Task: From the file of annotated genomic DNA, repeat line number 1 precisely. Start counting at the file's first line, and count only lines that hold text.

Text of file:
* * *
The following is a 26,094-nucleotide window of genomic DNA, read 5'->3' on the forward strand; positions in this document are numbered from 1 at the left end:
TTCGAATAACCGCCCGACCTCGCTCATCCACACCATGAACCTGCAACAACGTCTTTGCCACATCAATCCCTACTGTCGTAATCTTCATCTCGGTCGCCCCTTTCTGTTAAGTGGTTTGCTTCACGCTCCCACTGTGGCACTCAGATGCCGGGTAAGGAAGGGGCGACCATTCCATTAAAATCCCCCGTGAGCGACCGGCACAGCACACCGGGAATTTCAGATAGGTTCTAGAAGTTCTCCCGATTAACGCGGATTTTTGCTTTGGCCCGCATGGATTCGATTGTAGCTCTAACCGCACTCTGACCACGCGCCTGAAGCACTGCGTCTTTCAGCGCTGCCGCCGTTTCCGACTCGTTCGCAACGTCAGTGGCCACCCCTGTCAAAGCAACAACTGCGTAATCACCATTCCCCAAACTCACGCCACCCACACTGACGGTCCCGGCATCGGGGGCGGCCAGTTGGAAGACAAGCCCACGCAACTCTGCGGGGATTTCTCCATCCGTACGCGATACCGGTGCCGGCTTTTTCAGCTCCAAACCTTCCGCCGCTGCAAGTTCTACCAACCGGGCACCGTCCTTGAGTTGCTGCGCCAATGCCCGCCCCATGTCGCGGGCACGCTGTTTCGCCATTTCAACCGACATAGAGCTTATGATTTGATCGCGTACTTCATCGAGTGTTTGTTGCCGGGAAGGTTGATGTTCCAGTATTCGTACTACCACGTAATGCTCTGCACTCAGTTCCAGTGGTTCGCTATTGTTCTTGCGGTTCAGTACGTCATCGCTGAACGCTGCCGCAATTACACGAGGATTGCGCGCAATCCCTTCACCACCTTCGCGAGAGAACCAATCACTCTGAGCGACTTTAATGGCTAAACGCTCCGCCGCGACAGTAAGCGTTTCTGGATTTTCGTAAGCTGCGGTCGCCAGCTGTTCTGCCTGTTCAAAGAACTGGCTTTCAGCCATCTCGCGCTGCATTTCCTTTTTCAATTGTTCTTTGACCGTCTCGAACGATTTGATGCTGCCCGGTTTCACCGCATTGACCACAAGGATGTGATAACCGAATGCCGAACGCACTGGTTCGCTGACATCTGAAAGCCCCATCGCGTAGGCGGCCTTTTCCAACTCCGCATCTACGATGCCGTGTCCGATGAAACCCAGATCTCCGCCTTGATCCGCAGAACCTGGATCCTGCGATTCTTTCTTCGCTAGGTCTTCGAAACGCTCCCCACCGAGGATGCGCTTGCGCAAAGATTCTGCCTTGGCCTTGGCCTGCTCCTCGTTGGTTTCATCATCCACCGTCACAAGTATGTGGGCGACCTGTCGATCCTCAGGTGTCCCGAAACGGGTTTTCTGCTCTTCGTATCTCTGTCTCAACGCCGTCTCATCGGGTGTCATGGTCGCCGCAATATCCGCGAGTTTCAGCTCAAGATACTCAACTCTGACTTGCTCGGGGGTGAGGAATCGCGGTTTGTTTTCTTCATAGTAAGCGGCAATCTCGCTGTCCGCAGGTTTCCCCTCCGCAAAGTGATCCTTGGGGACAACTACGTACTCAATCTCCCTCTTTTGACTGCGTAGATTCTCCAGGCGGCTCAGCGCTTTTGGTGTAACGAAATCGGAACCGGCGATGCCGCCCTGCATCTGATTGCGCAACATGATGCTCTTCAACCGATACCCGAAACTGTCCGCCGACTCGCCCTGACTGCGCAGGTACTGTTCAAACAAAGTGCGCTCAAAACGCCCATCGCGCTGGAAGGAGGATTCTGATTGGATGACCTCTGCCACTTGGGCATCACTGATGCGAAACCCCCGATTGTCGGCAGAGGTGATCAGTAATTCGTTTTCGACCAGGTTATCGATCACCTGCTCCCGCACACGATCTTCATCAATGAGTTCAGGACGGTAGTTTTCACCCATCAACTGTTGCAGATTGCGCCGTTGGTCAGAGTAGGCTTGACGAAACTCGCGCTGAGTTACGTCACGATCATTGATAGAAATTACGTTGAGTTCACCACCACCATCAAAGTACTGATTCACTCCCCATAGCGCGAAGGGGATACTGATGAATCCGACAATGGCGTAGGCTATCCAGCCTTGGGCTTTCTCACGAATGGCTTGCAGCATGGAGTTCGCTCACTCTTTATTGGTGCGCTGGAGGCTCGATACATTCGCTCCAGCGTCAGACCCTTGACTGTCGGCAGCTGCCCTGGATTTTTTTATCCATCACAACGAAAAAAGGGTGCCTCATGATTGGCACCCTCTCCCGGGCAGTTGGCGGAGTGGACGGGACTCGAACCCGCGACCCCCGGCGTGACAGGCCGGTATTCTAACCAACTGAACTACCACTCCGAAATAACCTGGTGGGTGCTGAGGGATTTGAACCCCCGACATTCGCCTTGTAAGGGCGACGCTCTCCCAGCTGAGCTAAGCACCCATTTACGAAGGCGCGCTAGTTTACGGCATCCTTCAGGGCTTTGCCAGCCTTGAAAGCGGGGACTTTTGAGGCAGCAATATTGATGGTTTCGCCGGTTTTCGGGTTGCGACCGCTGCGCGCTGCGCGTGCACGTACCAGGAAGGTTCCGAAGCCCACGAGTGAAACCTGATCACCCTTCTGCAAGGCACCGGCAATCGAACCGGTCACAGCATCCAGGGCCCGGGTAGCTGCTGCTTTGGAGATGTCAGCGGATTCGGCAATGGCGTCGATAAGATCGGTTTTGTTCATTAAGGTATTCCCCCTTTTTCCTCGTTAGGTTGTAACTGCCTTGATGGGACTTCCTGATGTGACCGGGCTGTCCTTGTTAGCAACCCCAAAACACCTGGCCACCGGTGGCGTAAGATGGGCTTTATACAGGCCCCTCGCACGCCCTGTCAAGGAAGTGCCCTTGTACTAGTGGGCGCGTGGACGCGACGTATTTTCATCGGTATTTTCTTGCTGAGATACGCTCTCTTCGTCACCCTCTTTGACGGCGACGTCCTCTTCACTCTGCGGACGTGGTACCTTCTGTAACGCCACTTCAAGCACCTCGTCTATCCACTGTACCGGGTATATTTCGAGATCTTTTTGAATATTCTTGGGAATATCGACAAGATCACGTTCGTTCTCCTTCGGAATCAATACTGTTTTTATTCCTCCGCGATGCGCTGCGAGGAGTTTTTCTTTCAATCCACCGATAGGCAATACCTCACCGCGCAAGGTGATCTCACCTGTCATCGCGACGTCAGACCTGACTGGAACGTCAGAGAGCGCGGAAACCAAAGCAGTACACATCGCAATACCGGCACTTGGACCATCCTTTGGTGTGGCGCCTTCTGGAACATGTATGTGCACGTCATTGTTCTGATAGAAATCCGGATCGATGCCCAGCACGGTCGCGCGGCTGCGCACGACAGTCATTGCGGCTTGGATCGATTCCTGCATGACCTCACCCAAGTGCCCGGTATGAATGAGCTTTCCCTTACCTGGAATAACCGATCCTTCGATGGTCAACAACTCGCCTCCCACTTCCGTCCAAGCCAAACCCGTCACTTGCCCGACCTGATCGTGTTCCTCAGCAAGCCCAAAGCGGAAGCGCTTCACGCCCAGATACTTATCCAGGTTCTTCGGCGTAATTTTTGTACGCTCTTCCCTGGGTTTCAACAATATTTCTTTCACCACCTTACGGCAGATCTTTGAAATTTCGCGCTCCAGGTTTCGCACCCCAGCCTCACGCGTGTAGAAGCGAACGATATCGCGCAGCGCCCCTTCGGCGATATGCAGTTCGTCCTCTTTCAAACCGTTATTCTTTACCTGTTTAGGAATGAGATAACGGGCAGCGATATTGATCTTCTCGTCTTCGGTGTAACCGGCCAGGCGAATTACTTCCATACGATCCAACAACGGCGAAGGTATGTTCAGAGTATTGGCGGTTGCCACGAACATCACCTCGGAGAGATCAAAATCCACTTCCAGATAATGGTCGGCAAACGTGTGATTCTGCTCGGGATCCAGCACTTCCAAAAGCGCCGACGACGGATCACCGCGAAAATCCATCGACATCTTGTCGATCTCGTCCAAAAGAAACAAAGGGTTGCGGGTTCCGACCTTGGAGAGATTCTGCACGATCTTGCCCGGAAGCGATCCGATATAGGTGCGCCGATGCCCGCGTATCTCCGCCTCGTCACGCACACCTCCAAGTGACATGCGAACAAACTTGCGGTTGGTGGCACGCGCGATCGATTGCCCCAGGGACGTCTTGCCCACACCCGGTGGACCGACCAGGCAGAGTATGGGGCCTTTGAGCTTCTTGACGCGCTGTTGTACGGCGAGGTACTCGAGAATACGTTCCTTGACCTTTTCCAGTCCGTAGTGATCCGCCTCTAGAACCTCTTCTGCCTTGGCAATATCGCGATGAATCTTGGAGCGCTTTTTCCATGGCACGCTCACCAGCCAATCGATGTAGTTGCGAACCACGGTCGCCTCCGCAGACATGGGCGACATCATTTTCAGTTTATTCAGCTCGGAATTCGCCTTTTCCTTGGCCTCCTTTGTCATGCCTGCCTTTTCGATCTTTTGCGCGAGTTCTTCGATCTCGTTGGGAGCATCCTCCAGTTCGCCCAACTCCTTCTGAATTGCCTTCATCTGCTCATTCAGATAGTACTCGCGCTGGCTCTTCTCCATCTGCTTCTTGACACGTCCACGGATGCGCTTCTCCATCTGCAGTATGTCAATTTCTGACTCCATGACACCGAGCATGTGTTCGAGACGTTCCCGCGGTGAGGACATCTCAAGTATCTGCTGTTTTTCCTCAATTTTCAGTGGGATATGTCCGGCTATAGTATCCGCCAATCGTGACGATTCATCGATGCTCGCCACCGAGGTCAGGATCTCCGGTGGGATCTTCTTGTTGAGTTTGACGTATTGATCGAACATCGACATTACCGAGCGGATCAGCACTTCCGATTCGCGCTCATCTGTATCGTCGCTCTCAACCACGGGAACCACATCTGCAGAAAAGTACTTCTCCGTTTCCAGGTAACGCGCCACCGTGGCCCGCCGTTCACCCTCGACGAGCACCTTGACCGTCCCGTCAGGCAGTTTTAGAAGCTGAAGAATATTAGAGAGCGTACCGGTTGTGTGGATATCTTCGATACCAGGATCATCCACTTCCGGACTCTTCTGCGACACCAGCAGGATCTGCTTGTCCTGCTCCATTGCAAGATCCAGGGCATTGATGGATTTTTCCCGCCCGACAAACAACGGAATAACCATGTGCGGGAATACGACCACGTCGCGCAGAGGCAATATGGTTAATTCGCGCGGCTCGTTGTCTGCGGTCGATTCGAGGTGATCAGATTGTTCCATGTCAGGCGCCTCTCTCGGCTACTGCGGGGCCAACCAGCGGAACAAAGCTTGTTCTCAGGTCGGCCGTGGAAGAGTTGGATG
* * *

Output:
The following is a 26,094-nucleotide window of genomic DNA, read 5'->3' on the forward strand; positions in this document are numbered from 1 at the left end: